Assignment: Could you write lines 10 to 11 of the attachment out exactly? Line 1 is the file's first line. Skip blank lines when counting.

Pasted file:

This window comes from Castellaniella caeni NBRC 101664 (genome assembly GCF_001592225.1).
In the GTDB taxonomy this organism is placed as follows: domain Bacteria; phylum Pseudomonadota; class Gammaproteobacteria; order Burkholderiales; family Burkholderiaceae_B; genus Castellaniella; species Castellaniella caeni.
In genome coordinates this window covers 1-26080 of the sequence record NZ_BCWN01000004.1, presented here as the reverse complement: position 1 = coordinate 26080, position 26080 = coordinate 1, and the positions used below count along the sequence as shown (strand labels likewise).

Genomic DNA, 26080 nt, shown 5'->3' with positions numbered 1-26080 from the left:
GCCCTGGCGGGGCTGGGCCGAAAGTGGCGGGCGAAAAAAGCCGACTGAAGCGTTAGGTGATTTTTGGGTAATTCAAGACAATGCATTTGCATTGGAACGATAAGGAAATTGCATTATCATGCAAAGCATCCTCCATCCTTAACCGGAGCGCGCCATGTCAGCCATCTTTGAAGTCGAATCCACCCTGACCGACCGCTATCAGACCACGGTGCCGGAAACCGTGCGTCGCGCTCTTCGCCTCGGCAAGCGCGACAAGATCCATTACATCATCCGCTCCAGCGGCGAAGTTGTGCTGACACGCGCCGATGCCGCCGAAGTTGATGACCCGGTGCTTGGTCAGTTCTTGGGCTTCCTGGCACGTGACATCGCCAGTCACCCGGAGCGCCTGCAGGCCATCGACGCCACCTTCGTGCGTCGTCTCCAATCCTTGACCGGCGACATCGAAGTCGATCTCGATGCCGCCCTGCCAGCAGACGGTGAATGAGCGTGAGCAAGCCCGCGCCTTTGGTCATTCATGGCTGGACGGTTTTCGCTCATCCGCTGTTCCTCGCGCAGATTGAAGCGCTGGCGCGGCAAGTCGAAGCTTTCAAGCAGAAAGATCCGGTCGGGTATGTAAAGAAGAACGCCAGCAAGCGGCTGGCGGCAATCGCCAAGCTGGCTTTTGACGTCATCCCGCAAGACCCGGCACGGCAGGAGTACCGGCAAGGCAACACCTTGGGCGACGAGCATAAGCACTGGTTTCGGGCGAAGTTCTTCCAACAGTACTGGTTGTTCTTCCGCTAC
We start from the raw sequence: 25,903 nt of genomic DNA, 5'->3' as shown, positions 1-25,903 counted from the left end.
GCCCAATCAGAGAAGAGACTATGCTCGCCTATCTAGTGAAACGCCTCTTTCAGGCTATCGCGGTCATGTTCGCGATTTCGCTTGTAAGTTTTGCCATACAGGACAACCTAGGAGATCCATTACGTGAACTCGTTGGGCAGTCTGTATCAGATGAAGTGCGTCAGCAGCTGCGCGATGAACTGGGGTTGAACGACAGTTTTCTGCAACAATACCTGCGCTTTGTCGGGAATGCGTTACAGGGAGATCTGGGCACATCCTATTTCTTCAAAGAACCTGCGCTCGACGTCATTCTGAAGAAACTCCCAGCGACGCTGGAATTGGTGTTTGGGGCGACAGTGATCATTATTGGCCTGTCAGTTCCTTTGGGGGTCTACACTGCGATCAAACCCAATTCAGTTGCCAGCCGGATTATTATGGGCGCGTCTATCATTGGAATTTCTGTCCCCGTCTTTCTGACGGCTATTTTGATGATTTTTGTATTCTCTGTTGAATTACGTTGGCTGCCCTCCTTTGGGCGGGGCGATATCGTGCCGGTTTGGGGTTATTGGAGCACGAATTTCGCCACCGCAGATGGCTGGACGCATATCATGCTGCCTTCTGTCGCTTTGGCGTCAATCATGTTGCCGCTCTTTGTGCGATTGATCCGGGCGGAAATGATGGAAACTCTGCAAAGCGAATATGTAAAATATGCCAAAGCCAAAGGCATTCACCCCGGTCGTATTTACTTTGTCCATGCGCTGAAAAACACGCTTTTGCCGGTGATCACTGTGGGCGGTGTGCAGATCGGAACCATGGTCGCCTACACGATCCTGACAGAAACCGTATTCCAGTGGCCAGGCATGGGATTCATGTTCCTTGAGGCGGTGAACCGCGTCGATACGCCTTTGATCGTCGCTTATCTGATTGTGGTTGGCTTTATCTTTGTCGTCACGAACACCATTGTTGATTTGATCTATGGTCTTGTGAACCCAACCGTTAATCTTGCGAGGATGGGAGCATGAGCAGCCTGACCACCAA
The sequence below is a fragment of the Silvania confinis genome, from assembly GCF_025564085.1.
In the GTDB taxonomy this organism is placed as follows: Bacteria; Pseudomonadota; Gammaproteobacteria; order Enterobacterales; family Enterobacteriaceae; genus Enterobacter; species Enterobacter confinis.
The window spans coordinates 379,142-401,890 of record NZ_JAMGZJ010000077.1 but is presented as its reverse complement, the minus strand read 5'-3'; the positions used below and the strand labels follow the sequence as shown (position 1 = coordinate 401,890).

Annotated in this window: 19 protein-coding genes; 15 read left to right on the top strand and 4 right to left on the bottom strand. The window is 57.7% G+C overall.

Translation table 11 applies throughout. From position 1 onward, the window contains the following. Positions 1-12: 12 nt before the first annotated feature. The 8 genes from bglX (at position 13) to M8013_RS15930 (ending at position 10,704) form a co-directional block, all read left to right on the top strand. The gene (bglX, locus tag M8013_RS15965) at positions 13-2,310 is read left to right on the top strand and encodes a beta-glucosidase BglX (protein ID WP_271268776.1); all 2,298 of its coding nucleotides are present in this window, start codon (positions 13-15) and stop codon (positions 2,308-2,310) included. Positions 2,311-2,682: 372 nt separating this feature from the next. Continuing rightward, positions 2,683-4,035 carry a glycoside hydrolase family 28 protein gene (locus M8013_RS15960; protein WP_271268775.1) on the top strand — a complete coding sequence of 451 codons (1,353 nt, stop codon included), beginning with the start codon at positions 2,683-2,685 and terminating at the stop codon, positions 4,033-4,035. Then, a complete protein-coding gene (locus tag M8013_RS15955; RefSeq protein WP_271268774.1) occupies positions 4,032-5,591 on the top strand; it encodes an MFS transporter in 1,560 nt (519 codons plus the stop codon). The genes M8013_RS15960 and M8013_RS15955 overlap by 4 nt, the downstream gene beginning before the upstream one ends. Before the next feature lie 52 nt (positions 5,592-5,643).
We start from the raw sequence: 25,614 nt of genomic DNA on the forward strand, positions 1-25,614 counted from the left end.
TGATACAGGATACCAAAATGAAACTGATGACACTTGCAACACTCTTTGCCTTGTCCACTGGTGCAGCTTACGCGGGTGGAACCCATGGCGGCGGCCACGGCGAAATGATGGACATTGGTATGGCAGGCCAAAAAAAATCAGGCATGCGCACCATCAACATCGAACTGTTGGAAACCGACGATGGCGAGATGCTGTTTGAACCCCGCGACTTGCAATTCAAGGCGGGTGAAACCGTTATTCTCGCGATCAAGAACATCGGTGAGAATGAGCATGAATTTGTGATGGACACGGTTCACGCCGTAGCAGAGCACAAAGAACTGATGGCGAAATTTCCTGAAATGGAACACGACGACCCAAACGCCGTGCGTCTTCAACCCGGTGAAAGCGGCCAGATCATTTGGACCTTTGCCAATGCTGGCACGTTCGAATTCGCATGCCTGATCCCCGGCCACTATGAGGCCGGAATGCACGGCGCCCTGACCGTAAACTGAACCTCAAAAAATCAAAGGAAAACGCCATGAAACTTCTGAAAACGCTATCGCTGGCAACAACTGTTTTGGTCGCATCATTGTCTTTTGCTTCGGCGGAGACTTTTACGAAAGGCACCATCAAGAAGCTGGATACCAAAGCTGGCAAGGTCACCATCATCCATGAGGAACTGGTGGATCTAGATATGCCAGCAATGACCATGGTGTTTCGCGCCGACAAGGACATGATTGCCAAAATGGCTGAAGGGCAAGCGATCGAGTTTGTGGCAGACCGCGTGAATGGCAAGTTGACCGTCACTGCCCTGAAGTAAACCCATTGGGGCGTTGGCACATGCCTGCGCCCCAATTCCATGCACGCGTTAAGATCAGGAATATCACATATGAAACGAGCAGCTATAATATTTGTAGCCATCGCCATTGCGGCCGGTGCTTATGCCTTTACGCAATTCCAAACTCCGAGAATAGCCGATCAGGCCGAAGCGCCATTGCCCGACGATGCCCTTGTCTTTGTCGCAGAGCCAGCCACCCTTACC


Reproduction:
The window spans coordinates 379,142-401,890 of record NZ_JAMGZJ010000077.1 but is presented as its reverse complement, the minus strand read 5'-3'; the positions used below and the strand labels follow the sequence as shown (position 1 = coordinate 401,890).

Annotated in this window: 19 protein-coding genes; 15 read left to right on the top strand and 4 right to left on the bottom strand. The window is 57.7% G+C overall.